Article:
Vitamin D: Vitamin D deficiency, diagnosed by a low blood level, is a potentially serious condition that benefits from replacement therapy. For those without a true deficiency, there does not seem to be a benefit to taking supplemental doses. Here is a recent article from USA Today which references a recent large study which pooled the results from 40 earlier studies. The conclusion is that Vitamin D supplementation does not seem to prevent chronic disease, except in those with a true deficiency documented by a blood test.

Selenium: The conclusion form the lead researcher of a recent study: “At this time, we cannot support using selenium supplements as a means of preventing cardiovascular disease in healthy people”.

We will address other specific supplements in future posts. In the meantime, consider skipping some (or all) of those supplements,  and instead focus on daily activity (see article here)  and a heart healthy diet (see article here). As always, we appreciate your comments and are happy to provide references.

Need a great book for Heart Month?

IMG_9814rtDr. Suzanne Steinbaum’s Heart Book – Every Woman’s Guide to a Heart-Healthy Life published in 2013 is a good one.
Full disclosure: I am a cardiologist. Dr. Steinbaum is a cardiologist. The book is for Women; I bring my own perspective as a physician/provider – I can’t *not* be a cardiologist. Good news that Dr. Steinbaum writes in an approachable style, bringing practical information (lots of it) to Women of all backgrounds/interests (cardiologist or not). The book walks you through an inventory of your life: stress, passion, family, work, habits. You will learn why your heart matters and how you hold your heart health in your hands. Chapter 6 is a good one from my perspective: Inside the Office-The Art and Challenge of Communicating with Doctors. Dr. Steinbaum includes patient examples of what to do to get the most out of your appointment, but also teaches the reader what the doctor may be dealing with on a given office day- What Your Doctor Needs to Know <–> What You Want From Your Doctor.

Dr. Steinbaum’s chapter “Let’s Do Some Tests” is a concise description of heart diagnostics — what your heart specialist may check and why. Beyond doing Translational Medicine so well (meaning, how to write or communicate so our patients understand and are inspired), the book drills down on the advice I try to cover into my 15-minute patient appointments in much more detail: how you can use diet, exercise, stress & weight management, to lower your risk for heart disease. Dr. Steinbaum challenges the reader to a Dietary Action Plan, elaborating well on the many issues we have with food beyond whether or not it is heart healthy. Once you appreciate behavior as outlined here, you can identify opportunity for change. Exercise, also, is given excellent coverage as “The Ultimate Prescription.” Similar to the chapters on diet, The Ultimate Prescription chapters help clarify the behaviors that relate to why or why not people are drawn to exercise. Yes, it benefits your heart health to exercise, but do we all understand why or how to get it done? The book helps.

Dr. Steinbaum asserts, accurately, that Health Care is Self-Care, but goes on to be real and consider “Hormone Hell” and “When Bad Things Happen.” The Heart Book is worth a look. I give a lot of talks teaching women that they can reduce their risk of heart disease by > 80% with lifestyle … not smoking, maintaining a healthy weight, getting regular exercise, and following a heart healthy diet. Using personal and patient stories, Dr. Steinbaum writes for any audience – the book has great information for men and women who want tools for heart health. We all benefit from her effort.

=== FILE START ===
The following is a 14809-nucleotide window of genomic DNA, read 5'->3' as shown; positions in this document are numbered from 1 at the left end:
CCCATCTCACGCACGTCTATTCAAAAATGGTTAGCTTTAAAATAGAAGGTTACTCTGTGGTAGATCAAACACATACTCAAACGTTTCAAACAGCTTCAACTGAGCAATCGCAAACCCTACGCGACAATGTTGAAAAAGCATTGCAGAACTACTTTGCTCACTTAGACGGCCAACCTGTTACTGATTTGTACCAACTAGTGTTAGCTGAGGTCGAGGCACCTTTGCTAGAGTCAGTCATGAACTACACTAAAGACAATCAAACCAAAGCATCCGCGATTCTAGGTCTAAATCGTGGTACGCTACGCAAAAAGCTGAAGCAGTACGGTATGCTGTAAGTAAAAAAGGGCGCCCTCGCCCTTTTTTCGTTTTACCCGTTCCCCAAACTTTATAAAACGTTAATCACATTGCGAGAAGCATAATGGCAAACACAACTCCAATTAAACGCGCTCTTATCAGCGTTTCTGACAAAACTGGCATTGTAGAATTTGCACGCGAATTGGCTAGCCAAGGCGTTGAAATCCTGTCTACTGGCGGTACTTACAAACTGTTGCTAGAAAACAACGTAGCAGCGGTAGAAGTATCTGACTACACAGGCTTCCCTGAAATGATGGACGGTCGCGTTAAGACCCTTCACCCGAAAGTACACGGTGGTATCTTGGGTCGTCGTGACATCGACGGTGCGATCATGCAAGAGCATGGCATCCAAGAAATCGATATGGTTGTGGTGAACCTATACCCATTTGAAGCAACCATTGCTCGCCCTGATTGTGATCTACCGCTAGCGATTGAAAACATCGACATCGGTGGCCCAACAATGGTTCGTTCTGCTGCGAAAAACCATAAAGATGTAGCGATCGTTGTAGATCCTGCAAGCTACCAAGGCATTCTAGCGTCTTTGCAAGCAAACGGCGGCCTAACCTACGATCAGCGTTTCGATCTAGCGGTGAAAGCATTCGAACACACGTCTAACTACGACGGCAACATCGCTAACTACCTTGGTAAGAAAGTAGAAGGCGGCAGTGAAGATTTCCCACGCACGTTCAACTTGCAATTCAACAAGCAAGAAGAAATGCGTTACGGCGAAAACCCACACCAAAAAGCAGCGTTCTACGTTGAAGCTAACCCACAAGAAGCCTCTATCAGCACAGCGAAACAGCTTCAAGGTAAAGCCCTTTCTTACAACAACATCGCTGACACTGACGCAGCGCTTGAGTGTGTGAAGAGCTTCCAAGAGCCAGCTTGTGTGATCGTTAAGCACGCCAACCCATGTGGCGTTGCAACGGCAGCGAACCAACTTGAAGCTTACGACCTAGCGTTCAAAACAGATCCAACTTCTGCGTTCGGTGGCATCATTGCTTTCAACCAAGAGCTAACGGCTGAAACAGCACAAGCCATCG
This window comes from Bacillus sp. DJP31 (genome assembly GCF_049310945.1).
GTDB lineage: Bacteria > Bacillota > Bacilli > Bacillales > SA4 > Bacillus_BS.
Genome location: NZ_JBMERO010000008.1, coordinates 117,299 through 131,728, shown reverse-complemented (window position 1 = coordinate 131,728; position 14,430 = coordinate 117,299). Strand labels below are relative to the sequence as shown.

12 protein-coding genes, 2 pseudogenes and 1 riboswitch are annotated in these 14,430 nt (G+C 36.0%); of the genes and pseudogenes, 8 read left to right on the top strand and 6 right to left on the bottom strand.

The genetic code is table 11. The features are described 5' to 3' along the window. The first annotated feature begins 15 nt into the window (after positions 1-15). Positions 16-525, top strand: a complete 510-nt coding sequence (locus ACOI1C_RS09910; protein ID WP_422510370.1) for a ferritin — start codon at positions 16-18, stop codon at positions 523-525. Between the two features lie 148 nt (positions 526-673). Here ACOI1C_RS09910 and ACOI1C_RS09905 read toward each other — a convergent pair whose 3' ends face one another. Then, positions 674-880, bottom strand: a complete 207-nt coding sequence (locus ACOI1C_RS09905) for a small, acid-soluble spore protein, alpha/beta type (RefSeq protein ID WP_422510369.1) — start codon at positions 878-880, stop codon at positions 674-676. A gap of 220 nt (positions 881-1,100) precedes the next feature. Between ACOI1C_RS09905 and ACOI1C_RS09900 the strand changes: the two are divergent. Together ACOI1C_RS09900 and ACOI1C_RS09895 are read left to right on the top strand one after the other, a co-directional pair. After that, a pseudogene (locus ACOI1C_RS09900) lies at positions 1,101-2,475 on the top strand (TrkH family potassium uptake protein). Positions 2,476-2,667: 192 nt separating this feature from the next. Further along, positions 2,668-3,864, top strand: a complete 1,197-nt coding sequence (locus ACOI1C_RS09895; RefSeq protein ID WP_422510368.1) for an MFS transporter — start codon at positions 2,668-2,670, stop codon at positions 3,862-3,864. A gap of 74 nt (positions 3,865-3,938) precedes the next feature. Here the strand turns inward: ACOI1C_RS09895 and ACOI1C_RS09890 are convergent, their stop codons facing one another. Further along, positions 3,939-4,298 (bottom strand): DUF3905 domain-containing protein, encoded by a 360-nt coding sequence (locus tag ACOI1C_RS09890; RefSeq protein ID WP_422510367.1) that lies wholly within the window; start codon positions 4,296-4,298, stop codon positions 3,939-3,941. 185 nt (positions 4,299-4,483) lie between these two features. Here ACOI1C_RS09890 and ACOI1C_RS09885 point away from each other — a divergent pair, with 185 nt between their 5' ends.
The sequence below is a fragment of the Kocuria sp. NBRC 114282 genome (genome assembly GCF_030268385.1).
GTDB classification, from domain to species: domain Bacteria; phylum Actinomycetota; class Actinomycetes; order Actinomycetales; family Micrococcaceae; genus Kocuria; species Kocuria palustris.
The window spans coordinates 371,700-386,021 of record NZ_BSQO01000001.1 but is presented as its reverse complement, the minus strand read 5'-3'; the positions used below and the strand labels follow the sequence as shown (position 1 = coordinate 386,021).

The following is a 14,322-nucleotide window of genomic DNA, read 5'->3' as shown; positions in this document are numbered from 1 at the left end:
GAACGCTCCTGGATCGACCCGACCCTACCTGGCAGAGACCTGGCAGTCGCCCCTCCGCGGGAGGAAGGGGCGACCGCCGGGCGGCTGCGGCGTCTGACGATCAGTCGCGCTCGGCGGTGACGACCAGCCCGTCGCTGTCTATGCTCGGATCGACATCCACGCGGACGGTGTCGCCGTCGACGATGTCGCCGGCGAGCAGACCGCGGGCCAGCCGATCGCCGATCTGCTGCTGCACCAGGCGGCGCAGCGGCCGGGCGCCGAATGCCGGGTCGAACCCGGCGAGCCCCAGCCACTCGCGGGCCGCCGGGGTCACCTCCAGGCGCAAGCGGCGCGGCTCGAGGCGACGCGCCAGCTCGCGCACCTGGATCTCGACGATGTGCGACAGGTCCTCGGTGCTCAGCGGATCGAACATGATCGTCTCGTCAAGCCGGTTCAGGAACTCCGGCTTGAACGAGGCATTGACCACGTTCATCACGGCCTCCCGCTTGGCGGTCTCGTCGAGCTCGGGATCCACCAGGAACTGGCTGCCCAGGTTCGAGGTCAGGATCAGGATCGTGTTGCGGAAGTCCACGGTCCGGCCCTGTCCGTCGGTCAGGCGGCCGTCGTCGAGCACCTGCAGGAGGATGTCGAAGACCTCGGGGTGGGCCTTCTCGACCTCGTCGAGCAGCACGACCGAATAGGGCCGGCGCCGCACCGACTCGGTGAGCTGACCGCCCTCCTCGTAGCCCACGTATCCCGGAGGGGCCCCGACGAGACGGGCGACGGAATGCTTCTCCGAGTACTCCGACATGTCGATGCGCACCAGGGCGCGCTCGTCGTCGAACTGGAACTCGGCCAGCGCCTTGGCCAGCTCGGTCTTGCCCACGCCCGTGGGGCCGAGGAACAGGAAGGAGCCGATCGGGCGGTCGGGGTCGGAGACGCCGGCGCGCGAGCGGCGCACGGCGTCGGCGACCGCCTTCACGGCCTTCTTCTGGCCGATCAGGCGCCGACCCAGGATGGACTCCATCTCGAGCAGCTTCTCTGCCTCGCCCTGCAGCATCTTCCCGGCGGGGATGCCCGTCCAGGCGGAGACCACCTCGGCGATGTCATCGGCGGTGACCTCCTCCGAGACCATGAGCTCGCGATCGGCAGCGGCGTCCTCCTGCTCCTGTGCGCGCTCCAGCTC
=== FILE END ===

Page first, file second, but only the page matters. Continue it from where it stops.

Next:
Today’s News: More Reasons to Avoid Refined Sugar

Kanny S Grewal MD 5x7 (4)I don’t think it is a surprise to anyone that extra sugar in our diet is bad – bad for maintaining our weight, and bad for our long term health. But today’s news confirms that fact, thanks to a thorough study published this week that looks at sugar intake and long term risk of heart problems.

The key finding is that those folks who eat a high percent of refined sugar in their daily diet (defined as a % of total calories), have higher long term risk of heart problems. This may not seem like news to all, but this is one of the largest and most thorough studies to make the link.

Here is a quote from the CNN article below:

“Sugar has adverse health effects above any purported role as ‘empty calories’ promoting obesity,” writes Laura Schmidt, a professor of health policy in the School of Medicine at the University of California at San Francisco, in an accompanying editorial. “Too much sugar doesn’t just make us fat; it can also make us sick.”

But how much is too much? Turns out not nearly as much as you may think.  As a few doctors and scientists have been screaming for a while now, a little bit of sugar goes a long way.

Added sugars, according to most experts, are far more harmful to our bodies than naturally-occurring sugars.  We’re talking about the sugars used in processed or prepared foods like sugar-sweetened beverages, grain-based desserts, fruit drinks, dairy desserts, candy, ready-to-eat cereal and yeast breads. Your fruits and (natural) fruit juices are safe.

What does this mean for us? Well, it confirms we need to restrict added sugars in our diet, by avoiding the foods mentioned above (and I would add, fruit juice is not ideal – focusing on small portions of whole fruits is probably better). Based on this study, the goal would be to reduce calories from refined sugar to less that 10% of our total (that is not easy to calculate, so better to just minimize foods known to be high in sugar). And since most processed foods have added sugar (even bread), the message is to minimize (or better, eliminate) all processed foods.

Here is the link to a good summary of the findings from

And here is our main article on a heart healthy diet.

Please comment with any advice you’d like to share about how you (or your patients) have been successful at reducing sugar.

Reference Link: